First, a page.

When the history of technology is written, scholars will probably agree that the fall of the desktop and laptop and the rise of the tablet and the smartphone were all related to aging eyes.
For whatever reason, after a certain age, the desktop screen is always just a bit too far, or too close. Bifocals were supposed to address this situation, but they never seem to quite do the trick.
Bifocals at the Monitor Liberation Day, however, seems inexactly named. Some Internet sites suggest that bifocals are liberating. In general, these sites are maintained by or for optometrists or ophthalmologists. But, inasmuch as people often leave a pair of glasses near their computer screens, the name of today's microminiholidayette also suggests the possibility that one might sneak into a neighbor's cubicle and 'liberate' his or her bifocals.
Fortunately, today is Saturday and most people will be away from their cubicles for the weekend. Keep your glasses nearby just in case someone is feeling prankish at home.
On December 1, 1955 Rosa Parks boarded a bus in Montgomery, Alabama. She'd been shopping; she was tired. But Parks was also the secretary of the Montgomery chapter of the NAACP. The NAACP was looking for a good case to test the constitutionality of segregated seating on intrastate public conveyances. If Ms. Parks had been merely tired, it would have been easy to give way. But she was also determined. Thus, even though she knew she was breaking the law, Parks refused to give her seat to a white man who also wanted to sit down. Parks was arrested because of her refusal. Five days later, the Montgomery Bus Boycott began. The American Civil Rights Movement was underway. Some of the Usual Suspects, therefore, remember today as Rosa Parks Day.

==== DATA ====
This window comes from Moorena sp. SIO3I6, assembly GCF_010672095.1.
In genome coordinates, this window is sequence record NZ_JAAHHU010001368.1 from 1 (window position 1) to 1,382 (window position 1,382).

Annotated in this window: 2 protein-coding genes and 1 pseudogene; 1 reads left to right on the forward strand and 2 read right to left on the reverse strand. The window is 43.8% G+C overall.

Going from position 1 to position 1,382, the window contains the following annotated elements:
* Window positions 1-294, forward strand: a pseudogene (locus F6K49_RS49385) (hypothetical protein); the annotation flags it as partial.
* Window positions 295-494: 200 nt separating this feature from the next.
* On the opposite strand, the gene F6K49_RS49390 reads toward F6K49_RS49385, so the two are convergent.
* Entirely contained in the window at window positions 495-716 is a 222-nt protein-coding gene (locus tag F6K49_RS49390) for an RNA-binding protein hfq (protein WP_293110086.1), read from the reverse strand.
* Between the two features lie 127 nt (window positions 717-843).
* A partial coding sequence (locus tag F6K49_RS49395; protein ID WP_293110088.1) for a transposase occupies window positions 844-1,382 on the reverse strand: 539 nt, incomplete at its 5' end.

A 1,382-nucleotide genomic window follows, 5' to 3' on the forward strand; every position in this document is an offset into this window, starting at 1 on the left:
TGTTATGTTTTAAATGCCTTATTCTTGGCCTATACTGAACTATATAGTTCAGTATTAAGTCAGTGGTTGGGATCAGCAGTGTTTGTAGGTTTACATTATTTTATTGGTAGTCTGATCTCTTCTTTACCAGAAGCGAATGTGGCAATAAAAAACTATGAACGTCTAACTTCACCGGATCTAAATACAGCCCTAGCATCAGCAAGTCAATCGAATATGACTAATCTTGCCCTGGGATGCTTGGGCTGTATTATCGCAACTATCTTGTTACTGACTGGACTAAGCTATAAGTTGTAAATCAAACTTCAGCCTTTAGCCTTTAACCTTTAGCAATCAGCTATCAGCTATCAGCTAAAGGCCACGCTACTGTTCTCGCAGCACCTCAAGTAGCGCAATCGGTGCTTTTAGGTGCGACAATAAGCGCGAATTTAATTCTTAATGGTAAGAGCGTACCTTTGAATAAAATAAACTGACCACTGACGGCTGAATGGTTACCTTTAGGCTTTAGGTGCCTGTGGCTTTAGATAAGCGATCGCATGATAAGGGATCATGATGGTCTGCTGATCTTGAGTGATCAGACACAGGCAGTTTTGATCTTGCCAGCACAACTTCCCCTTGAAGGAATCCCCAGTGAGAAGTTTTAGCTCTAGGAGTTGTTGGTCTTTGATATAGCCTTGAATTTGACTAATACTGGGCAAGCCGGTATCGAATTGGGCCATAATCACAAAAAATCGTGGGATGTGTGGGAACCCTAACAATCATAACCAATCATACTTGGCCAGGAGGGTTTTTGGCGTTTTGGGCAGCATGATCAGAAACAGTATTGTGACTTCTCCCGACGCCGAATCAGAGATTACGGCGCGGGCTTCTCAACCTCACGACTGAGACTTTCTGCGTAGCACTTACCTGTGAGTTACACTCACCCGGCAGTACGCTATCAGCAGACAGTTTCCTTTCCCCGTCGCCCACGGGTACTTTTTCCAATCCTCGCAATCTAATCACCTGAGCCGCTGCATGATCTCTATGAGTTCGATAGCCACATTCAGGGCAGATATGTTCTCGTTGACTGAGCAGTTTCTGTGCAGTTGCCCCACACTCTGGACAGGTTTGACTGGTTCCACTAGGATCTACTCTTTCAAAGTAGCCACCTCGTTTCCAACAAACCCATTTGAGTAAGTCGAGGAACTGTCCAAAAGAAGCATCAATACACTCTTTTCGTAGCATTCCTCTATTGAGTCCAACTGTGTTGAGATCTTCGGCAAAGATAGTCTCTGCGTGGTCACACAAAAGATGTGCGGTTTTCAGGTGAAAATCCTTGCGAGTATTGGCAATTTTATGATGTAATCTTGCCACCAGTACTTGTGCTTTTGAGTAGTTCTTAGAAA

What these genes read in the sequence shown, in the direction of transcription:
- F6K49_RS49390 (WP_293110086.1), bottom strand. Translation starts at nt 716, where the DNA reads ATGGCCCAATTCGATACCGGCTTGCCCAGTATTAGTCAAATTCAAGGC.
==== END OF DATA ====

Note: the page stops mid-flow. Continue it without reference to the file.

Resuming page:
Today is also World AIDS Day.